Dan Dawson's speech

In Brief

One of the three formal orations read or recited in Aeolus is said to be "the speech last night" of a actual Dublin merchant and politician, "Dan Dawson." Although no evidence has surfaced of his having composed the sentences and they certainly did not appear in the 16 June 1904 issue of the Freeman's Journal, they appear to be characteristic of other Dawson speeches published in the newspaper. The men in the newspaper office have a grand time mocking the overblown prose. In Hades some discomfort attends Bloom's offer to open up the day's Freeman and read the speech to the men in his carriage.

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As the carriage rolls along Martin Cunningham asks Simon Dedalus if he has read "Dan Dawson's speech" and tells him that it was printed "In the paper this morning." Bloom takes this as his cue to pull a copy of the Freeman from his coat pocket, evidently intending to share its contents, but he is rebuffed: "No, no, Mr Dedalus said quickly. Later on please." This exchange registers not only as another snub of the carriage's sole Jewish member, but also as a bit of physical comedy. In his notes to Hades (1992, trans. Hans Wollschlager), Fritz Senn observes that "Bloom's obsequious contribution to the conversation is once again disregarded. One reason for the disrespect, apart from Bloom's place in society, is simply the size of his newspaper, the Freeman's Journal. Fully-unfolded (a good 60 x 130 cm) [over 4 feet long and nearly 2 feet wide], it would certainly make the already uncomfortable size of the coach even tighter."

In Aeolus Bloom hears raucous laughter coming from the Evening Telegraph office, next door to the Freeman office where he stands, and decides to "Pop in a minute." He finds Ned Lambert occupied in the role that he was earlier barred from performing—reading Dawson's words from the morning paper. The speech praises the natural wonders of "Our lovely land," Ireland, and the color of the prose is decidedly purple. Professor MacHugh calls Dawson an "inflated windbag," Simon Dedalus says the speech would "give you a heartburn on your arse," and Bloom thinks, "High falutin stuff. Bladderbags." Shortly afterward, however, in one of his many acts of parallactic adjustment, Bloom thinks, "All very fine to jeer at it now in cold print but it goes down like hot cake that stuff."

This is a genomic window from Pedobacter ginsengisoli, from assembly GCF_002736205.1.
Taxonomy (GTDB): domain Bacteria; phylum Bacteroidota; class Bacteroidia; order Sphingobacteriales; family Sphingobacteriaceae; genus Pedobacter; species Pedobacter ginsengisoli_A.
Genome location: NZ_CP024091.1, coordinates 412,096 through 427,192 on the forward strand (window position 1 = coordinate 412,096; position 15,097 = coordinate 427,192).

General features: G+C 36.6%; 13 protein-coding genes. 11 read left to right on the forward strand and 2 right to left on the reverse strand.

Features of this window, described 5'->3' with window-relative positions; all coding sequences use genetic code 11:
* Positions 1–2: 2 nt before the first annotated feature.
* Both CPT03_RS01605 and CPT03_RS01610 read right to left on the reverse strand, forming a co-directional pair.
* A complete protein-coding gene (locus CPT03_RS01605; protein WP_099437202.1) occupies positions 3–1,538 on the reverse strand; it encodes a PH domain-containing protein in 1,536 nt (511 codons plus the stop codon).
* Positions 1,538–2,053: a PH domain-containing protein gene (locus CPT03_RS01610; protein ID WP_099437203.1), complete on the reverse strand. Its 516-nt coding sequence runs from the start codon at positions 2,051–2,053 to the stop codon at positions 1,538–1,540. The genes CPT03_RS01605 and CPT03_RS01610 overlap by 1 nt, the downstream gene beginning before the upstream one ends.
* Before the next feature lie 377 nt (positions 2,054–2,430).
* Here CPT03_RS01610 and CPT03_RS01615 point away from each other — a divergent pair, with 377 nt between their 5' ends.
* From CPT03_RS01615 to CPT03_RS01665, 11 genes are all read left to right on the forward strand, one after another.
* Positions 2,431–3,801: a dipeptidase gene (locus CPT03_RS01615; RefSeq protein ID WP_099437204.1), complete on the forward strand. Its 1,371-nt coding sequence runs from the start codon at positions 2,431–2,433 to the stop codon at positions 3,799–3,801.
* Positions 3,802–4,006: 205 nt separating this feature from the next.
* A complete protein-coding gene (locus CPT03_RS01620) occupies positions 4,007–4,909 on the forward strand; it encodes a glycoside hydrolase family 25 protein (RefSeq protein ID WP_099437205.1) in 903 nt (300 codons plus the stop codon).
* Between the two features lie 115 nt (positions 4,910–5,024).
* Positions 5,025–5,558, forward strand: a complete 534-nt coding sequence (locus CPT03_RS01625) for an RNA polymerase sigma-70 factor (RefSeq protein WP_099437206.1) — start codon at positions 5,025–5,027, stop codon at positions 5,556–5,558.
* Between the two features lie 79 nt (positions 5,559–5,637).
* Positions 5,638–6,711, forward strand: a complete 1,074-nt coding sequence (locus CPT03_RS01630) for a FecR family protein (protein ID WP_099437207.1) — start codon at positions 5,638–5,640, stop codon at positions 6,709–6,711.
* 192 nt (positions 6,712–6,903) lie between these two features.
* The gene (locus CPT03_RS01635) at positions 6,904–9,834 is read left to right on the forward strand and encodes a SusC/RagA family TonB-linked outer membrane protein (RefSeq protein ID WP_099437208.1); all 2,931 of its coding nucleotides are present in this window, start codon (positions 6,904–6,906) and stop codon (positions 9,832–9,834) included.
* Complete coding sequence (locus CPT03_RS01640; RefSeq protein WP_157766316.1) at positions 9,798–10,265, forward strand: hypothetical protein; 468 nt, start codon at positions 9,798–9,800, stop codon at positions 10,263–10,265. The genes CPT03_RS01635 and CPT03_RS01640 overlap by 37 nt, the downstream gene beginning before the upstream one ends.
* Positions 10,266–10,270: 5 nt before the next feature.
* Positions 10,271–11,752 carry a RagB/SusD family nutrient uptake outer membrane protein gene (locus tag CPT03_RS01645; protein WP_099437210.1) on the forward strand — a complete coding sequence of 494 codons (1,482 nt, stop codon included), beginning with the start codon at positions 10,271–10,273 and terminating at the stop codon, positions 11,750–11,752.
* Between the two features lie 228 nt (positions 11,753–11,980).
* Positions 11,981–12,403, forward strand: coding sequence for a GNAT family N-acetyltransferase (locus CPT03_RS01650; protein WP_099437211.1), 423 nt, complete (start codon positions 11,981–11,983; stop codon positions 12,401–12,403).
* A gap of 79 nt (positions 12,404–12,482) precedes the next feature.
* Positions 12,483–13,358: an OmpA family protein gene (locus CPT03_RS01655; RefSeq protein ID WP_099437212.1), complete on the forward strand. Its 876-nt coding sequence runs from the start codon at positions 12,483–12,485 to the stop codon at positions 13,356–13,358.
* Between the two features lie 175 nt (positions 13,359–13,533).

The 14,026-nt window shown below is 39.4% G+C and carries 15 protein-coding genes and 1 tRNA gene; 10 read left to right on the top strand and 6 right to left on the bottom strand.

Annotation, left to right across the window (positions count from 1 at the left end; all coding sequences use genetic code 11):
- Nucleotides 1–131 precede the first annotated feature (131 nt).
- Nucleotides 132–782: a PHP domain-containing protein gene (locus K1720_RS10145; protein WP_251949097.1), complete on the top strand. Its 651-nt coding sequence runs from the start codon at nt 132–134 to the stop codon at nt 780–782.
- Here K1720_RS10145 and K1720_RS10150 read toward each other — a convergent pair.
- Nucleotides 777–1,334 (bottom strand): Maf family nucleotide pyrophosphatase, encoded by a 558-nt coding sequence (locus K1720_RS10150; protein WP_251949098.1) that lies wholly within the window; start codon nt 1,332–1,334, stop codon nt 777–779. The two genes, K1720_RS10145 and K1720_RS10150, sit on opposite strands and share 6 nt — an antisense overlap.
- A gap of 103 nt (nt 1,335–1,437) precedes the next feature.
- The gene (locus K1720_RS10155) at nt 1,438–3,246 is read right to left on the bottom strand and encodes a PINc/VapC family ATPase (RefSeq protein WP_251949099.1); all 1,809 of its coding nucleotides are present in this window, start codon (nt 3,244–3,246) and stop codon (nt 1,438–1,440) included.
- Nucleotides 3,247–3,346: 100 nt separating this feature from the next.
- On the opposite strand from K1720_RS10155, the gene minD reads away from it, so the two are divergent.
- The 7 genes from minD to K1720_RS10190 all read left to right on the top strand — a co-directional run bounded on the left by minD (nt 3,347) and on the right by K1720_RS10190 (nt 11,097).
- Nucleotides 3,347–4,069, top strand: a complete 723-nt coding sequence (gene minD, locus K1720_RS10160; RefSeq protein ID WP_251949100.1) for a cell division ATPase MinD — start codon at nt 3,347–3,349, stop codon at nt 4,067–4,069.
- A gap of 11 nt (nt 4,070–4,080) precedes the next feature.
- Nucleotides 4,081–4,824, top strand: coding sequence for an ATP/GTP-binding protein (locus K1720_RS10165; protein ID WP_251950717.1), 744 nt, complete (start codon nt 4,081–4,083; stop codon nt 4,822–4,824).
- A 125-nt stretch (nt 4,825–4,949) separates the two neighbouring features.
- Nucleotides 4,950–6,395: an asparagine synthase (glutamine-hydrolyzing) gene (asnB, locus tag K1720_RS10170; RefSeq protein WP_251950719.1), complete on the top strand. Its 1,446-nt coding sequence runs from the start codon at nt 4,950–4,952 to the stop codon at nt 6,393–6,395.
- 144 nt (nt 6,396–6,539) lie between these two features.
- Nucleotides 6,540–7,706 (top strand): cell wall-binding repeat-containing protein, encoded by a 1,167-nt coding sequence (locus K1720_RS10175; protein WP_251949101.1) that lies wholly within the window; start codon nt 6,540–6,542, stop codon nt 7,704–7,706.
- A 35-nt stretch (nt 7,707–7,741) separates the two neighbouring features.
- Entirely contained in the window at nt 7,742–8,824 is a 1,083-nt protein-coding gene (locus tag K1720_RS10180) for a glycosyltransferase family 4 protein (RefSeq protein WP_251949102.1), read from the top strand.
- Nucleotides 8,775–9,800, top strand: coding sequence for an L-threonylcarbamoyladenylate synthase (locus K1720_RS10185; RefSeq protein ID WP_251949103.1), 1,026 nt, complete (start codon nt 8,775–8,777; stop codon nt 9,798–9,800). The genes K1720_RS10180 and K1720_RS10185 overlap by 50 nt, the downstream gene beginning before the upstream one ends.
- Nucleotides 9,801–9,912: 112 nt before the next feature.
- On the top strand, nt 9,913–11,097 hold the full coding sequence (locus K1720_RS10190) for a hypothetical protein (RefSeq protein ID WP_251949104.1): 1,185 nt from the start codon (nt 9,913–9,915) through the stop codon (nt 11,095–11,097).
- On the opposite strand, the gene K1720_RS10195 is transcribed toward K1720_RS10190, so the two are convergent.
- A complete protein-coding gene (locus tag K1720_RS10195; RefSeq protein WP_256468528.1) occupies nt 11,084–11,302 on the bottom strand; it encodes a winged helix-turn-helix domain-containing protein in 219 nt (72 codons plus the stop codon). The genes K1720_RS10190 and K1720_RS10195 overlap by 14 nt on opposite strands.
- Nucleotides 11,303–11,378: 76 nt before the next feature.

The words in Aeolus are probably Joyce's over-the-top spoof, but there is good reason to think that he was parodying Dawson's rhetorical practice. In a page on James Joyce Online Notes, Harald Beck identifies several texts in which Mr. Dawson's contemporaries referred to his speechifying. In his memoir Under the Receding Wave (1970), Constantine Curran wrote, "Alert and spruce, impeccably dressed, flower in button-hole, the elder Dawson delighted in old-fashioned eloquence and in his own" (136). Dawson's obituary in the 19 March 1917 Freeman's Journal noted his "wonderful gift of eloquence." And a column in the 23 March 1889 issue of The Jarvey, a satirical magazine modeled on London's Punch, remarked on how frequently Dawson's effusions, rich in verbiage and deficient in intellectual content, appeared in the Freeman's Journal.

The column was addressed to "Charles Dawson, Esq., Lecturer on Talking about Everything in General and Doing Nothing in Particular." It read, in part, "The Freeman's Journal in particular seems utterly unable to make up its columns without Mr. Dawson on this or Mr. Dawson on that. One day it is Mr. Dawson lecturing in a Club, the next Mr. Dawson holds forth from a public platform. One day it's politics, and the next day industry, and not the least surprising part of the business is that you seem to be quite at home on every subject, from the depth of our mines to the height of our aims. Whether it is a Loaf or a Sunburst, the darning of stockings or the freedom of a nation, Mr. Dawson is semper paratus. . . . notwithstanding your very eloquent exordiums and your coruscating perorations, I sometimes fail to follow your reasoning."

Most helpfully of all, Beck reproduces part of a speech about Ireland, delivered early in April 1904 and printed entire in the The Freeman's Journal on April 7, in which  Dawson rhapsodized on "the boundless resources which a beneficent Providence has spread around on every side—resources which lie buried in the fertile womb of the earth, in the fields and mountains[,] in the rapid rivers, in the fathomless seas which wash our coasts, in the forces of Nature, lately replenished by the discovery of that unchained giant of electricity, the motor of many industries already, and the destined source of countless industries which will ere long awake the silent streets of town and village, and fill the air with the hum of industry all over the land." Beck notes the "Traces of hackneyed metaphors" in this sentence, which Joyce carved into gaping ruts in Aeolus.

Charles (Dan) Dawson (1842-1917), the son of a Limerick baker, owned several bakeshops in Dublin. He was elected to the Dublin Corporation in the 1870s and later served as Lord Mayor (1882-83), MP for County Carlow (1880-85), and Collector of Rates (taxes) for the Corporation. When Professor MacHugh exclaims, "Doughy Daw!," Bloom thinks, "He was in the bakery line too, wasn't he? Why they call him Doughy Daw."

JH 2019
Photograph of Dawson in Ephraim Cosgrave's Dublin and County Dublin: Contemporary Biographies (1908). Source: jjon.org.
Drawing of Dawson that appeared in the 23 March 1889 issue of The Jarvey. Source: jjon.org.
Ad for Dawson's bread in the 2 December 1882 issue of the Freeman's Journal. Source: jjon.org.